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Article: Harmonic Entropy
Harmonic entropy is the simplest possible model of consonance. It asks the
question, "how confused is my brain when it hears an interval?" It assumes
only one parameter in answering this question.
Our brain determines what pitch we'll hear when we listen to a sound. It
does so by trying to match the frequencies in the sound's spectrum (timbre)
with a harmonic series. The pitch we hear is high or low depending on
whether the frequency of the fundamental of the bestfit harmonic series is
high or low. The pitch corresponding to the fundamental itself need not be
physically present in the sound. Sometimes, the meaning of "bestfit" will
not be clear and we'll hear more than one pitch. This happens when several
tones are playing together, or when the spectrum of the instrument is
highly inharmonic.
Entropy is a mathematical measure of disorder, or confusion. For a dyad,
consisting of two tones which are sine waves or have harmonic spectra, one
can immediately understand the behavior of the harmonic entropy function.
The brain's attempt to fit the stimulus to a harmonic series is quite
unambiguous when the ratio between the frequencies is a simple one, such as
2:1 or 3:2. More complex ratios, or irrational ones far enough from any
simple one, and the limited resolution with which the brain receives
frequency information makes it harder for it to be sure about how to fit
the stimulus into a harmonic series. The resolution mentioned is
parameterized by the variable s. A computer program is used to calculate
the entropy for every possible interval (in, say, 1¢ increments). The set
of potential "fitting" ratios is chosen to be large enough (by going high
enough in the harmonic series) so that further enlargements of the set
cease to affect the basic shape of the harmonic entropy curve.
Further clarifications about the units used in the graph on the X and Yaxes, etc.:
Nats are a unit of entropy or information content. More familiar, from
computer science, are bits. To convert from nats to bits, multiply be
log2e = 1.442 695.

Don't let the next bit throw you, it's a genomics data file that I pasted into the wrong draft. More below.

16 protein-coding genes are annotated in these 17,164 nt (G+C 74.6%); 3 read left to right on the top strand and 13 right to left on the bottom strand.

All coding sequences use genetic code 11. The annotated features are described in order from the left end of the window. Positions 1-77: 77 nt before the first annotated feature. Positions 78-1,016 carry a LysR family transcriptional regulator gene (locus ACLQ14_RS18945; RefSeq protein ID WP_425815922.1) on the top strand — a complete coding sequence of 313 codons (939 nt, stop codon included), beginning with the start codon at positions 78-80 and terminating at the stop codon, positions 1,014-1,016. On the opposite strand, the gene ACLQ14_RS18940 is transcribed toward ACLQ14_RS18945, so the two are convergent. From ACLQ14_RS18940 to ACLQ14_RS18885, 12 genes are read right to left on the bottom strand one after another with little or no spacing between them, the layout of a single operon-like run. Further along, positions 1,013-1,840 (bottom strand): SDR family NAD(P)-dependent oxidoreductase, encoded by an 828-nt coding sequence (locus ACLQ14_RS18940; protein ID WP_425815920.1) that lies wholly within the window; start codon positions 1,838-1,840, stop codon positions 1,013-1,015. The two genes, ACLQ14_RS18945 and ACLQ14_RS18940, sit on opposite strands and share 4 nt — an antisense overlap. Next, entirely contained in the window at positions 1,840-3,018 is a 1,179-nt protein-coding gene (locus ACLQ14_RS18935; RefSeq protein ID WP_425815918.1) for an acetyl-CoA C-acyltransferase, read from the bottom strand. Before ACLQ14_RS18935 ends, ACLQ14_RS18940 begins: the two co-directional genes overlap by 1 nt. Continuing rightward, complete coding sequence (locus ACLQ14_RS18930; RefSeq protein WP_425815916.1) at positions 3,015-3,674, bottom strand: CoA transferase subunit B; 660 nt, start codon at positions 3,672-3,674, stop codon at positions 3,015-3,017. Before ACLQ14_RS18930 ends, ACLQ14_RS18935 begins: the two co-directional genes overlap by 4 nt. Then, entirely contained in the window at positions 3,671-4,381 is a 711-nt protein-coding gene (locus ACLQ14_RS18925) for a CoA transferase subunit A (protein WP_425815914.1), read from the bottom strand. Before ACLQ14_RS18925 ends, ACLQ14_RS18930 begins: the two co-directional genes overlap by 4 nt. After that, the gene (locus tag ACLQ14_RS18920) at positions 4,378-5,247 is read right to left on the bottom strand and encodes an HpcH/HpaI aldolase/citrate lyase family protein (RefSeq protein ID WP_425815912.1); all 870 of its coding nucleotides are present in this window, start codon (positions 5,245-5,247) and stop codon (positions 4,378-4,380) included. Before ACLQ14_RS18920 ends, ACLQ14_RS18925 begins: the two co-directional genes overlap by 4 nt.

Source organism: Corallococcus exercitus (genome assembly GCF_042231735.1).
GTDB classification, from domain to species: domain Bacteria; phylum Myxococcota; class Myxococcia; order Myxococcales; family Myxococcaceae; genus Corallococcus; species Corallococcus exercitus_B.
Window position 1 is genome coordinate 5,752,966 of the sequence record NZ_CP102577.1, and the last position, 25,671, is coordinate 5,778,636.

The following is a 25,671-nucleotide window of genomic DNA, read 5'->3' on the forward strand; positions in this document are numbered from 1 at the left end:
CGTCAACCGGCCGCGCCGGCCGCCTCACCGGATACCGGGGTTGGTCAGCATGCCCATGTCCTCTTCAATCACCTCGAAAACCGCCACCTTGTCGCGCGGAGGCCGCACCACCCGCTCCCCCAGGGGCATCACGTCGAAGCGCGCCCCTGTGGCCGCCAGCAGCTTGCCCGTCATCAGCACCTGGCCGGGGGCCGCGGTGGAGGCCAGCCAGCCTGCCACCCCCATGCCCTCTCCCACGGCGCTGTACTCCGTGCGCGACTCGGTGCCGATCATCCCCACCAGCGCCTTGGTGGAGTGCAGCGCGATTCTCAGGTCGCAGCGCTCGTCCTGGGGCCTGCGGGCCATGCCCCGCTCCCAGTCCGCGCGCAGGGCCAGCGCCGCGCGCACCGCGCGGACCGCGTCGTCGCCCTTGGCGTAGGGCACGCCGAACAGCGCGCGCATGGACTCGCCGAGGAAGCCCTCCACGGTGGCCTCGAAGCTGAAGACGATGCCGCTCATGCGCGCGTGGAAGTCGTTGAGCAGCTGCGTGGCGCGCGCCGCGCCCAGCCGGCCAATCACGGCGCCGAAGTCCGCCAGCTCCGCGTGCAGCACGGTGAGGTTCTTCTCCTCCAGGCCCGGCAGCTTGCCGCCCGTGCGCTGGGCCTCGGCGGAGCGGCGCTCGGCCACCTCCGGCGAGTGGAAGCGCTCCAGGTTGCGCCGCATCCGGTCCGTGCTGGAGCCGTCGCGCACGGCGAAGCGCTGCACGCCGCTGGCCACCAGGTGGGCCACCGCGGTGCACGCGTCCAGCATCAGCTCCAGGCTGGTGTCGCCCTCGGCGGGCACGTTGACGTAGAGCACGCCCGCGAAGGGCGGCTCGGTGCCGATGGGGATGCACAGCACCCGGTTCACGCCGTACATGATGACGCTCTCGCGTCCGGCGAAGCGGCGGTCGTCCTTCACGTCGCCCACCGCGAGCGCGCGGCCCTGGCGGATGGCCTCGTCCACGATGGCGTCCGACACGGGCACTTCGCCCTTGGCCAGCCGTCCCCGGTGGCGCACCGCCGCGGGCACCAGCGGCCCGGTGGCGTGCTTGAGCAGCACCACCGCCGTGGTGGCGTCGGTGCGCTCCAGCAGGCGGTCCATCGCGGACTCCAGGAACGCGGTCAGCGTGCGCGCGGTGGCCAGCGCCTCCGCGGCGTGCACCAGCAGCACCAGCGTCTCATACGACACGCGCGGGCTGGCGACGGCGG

Cents are a logarithmic measure of musical interval size. For two
frequencies p and q, the interval in cents between them is defined as
1200*log2(p/q).
n*d<10000  10000 is the 'seed limit'. This means that the harmonic
entropy is calculated by assuming that our central pitch processor could
ideally recognize any ratio n/d such that n*d is less than 10000. This is
chosen arbitrarily. Increasing this number has very little effect on the
shape of the harmonic entropy curve, but increases the overall entropy
level.
s=1.2% means that the resolution with which auditory information is
relayed to our central pitch processor is assumed to be 1.2%. This is
essentially the only free parameter in the harmonic entropy model. The
appropriate value for s will depend on timbre, register, duration, the
particular listener in question, and other factors. 1.2% is a generic
value that seems to represent many typical situations well. The other
graph used 0.6% which represents very fine hearing conditions.
1/sqrt(n*d) weighting: It turns out that the "width" of each ratio n/d in
interval space  the amount of "room" it has between neighboring ratios
within the 'seed' set  is approximately proportional to 1/sqrt(n*d). The
approximation is very good when n and d are small, but breaks down as n*d
approaches the 'seed limit'  in this case, 10000. 1/sqrt(n*d) weighting
simply means that rather than using the actual "widths", the 1/sqrt(n*d)
proportionality is assumed to hold exactly, no matter how close n*d gets
to 10000. This has only a small effect on the harmonic entropy curve, but
makes it a lot less sensitive to the actual choice of 'seed limit'.
Artifacts that result from the specific choice of 10000 get washed out by
this method.
2004/05/26


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